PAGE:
Jansen inspires Lake Placid crowd
LAKE PLACID — There are only a few speedskaters who have commanded the public’s imagination in the last 50 years.
There is Apolo Anton Ohno, a short track skater known not only for his eight Olympic medals in the 2002, 2006, and 2010 Olympic Games, but for winning the reality TV dancing show “Dancing with the Stars.” Then there is Eric Heiden, star of Lake Placid’s 1980 Olympics, who skated away from the Games with five gold medals in long track speed skating and into legendary status.
But the story of Dan Jansen, four-time Olympian and 1994 Olympic gold medalist, is uniquely poignant; the talented athlete triumphed through personal loss and competitive struggles to become one of the legends of speedskating. He shared his experiences Saturday, Feb. 22 at the High Peaks Resort.
Although he didn’t spend too much time in Lake Placid, the 1980 Olympics in particular had an impact on him.
“The 40th anniversary celebrations are special for me because honestly, these games were what made me want to be an Olympian,” he said. “I was 14 and I was already, I think, national champion in my age group, but it was pretty far (away).”
Watching the 1980 Olympics, while most were captivated by the Miracle on Ice hockey game, Jansen was most impressed by Heiden’s races.
“I would say the 1,500-meter race was the scariest for me because he almost fell,” he said “It was a pretty bad slip, but it just showed you how strong he was, and then winning the last 10,000-meter race and setting the world record was just outrageous.”
A talented skater, Jansen qualified for his first Olympics at age 18.
“I was fortunate and blessed to compete at four different Winter Games,” he said. “When I look back, I think the first one was the most innocent because I had no expectations.”
He finished fourth that year.
The next Olympics, the 1988 Games in Calgary, Canada, would be the Games that would follow him in his career. What many didn’t realize was that his sister Jane had been diagnosed with leukemia and had been struggling for the year before his second Olympics.
“She went through a year that I can’t even put into words,” he said. “God knows why but these two worlds, my training for the upcoming Olympics and winning the world sprint championships the week before and Jane’s literal fight for her life, came together on the very same day, Valentine’s Day, Feb. 14, 1988, the day of the 500-meter race, which I was favored to win.”
He spoke to Jane for the last time that morning, and he was to race that evening. He and his family decided that as a fellow skater, she would have wanted him to race, but 100 meters into the 500-meter race, he slipped and fell. Four days later, in the 1,000 meters, he was in the lead on world record pace and fell again.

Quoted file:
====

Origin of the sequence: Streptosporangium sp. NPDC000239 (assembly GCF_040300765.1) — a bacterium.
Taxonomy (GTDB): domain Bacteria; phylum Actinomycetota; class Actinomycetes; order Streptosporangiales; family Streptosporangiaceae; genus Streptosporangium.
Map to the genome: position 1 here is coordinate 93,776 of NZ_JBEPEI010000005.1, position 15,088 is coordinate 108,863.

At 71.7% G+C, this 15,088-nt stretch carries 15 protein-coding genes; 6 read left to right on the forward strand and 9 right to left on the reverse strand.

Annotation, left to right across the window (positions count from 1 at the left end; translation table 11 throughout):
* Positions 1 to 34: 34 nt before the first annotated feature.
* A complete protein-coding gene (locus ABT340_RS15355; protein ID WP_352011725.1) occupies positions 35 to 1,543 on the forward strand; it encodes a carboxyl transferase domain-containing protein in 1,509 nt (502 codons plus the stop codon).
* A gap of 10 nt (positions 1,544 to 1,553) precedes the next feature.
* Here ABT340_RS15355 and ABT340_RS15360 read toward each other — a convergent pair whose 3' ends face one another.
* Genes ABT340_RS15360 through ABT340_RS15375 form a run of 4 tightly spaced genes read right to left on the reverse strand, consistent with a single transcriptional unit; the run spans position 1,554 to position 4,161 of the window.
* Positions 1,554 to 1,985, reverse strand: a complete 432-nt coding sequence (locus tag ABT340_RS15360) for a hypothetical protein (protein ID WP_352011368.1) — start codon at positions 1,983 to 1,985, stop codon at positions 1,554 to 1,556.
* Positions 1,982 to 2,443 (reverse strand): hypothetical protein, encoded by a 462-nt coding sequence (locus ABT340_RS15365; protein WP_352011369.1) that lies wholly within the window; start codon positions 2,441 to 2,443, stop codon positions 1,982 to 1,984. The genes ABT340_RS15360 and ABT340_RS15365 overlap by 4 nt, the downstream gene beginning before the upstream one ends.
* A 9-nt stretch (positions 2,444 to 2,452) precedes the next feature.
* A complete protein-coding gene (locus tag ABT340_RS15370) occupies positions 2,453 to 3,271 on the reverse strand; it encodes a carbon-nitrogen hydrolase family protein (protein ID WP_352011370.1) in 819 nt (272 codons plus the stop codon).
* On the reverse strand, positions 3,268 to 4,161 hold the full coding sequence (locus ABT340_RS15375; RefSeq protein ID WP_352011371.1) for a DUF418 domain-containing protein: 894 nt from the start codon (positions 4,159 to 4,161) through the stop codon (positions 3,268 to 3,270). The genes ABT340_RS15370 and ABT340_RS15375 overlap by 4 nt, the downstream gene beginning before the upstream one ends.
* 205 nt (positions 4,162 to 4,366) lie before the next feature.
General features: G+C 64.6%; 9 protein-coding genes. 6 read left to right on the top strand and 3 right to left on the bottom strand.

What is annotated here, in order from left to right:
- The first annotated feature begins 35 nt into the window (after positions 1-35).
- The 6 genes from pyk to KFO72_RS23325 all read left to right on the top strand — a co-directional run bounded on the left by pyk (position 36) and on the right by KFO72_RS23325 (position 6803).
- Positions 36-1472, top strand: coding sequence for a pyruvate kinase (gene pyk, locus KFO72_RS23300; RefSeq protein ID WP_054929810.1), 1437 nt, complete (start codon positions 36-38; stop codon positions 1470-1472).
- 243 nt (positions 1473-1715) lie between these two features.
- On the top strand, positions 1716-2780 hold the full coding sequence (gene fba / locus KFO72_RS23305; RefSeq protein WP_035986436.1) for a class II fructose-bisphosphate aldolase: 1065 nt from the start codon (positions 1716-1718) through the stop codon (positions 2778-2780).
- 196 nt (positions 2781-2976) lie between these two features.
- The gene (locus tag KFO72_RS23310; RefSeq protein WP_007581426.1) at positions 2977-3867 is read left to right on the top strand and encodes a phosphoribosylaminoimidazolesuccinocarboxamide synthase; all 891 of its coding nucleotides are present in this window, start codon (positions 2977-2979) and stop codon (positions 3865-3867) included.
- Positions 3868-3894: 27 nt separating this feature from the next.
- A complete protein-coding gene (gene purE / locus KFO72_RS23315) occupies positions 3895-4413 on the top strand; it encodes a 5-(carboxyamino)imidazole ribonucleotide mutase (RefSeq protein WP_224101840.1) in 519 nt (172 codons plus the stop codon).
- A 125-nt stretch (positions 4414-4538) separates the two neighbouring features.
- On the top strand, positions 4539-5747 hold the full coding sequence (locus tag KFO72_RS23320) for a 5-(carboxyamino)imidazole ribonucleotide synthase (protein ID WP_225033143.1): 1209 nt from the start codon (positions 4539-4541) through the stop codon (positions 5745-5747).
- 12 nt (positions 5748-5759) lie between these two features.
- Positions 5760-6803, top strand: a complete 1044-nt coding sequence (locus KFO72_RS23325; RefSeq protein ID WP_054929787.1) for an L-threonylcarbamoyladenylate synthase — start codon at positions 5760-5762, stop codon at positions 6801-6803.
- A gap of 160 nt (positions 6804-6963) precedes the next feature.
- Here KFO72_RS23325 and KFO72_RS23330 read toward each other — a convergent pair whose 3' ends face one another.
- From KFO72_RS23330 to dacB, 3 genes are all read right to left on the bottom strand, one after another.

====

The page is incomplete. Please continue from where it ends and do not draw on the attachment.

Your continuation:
“We all fall down, we all get knocked down, we all go through times in our lives we don’t have answers for, not always in front of the world, but we all go through them,” he said. “I think looking back on that whole year from Jane’s diagnosis to her passing and my falls, the biggest things I learned: the greatest thing may happen, the worst thing may happen, but try to learn from it and then you can move forward.”
After the Games, he wasn’t sure if he wanted to continue, but his father’s words came to him.
“He said, ‘There’s more to life than skating around in a circle,'” Jansen said. “Then 10 years later, after Jane’s death and two falls in the Olympics, that belief I had in my dad and the understanding came back. Winning was never as important after that. Being my best was always important. I wanted it, but I didn’t need it.”
He later skated in the 1992 Olympics in Albertville, France but never reached the podium.
Many skaters would most likely just give up after all this difficulty. But Jansen’s incredible spirit kept him going, and his father once again inspired him the day after the race.
“He told me three words that I would take to my grave — ‘You’re my Hero’ — and for that to come from my hero, made everything OK.”
With only two years until the next Games, Jansen knew he wasn’t finished, and his results reflected that — he kept getting better, winning World titles, setting records, but he still didn’t get the Olympic medal. That would change in the 1994 Olympics in Lillehammer, Norway.
In his first race, the 500 meters, he finished in eighth place, but in the 1,000-meter race, with everyone in the arena pulling for him, Jansen finished in 1:12.43, enough to win gold.
“I honestly felt before I stepped to the line, I’m not saying I didn’t want this because I did, but I was OK with whatever happened,” he said. “I knew I couldn’t have been any better than I was at that time in my life.”
Jansen took a victory lap after the race with his young daughter Jane, named for his late sister, and skated into history as one of the most successful speed skaters ever. Despite his long quest for the Olympic gold, Jansen feels that it’s not all about winning.
“In terms of what winning means, that sometimes it’s all people care about, and you have to look at the Olympics differently. There are maybe 10 or 15% of the athletes at any Games who have a legitimate chance for medals. The other 85 are like I was at my first Games, you’re so proud to be representing your country.”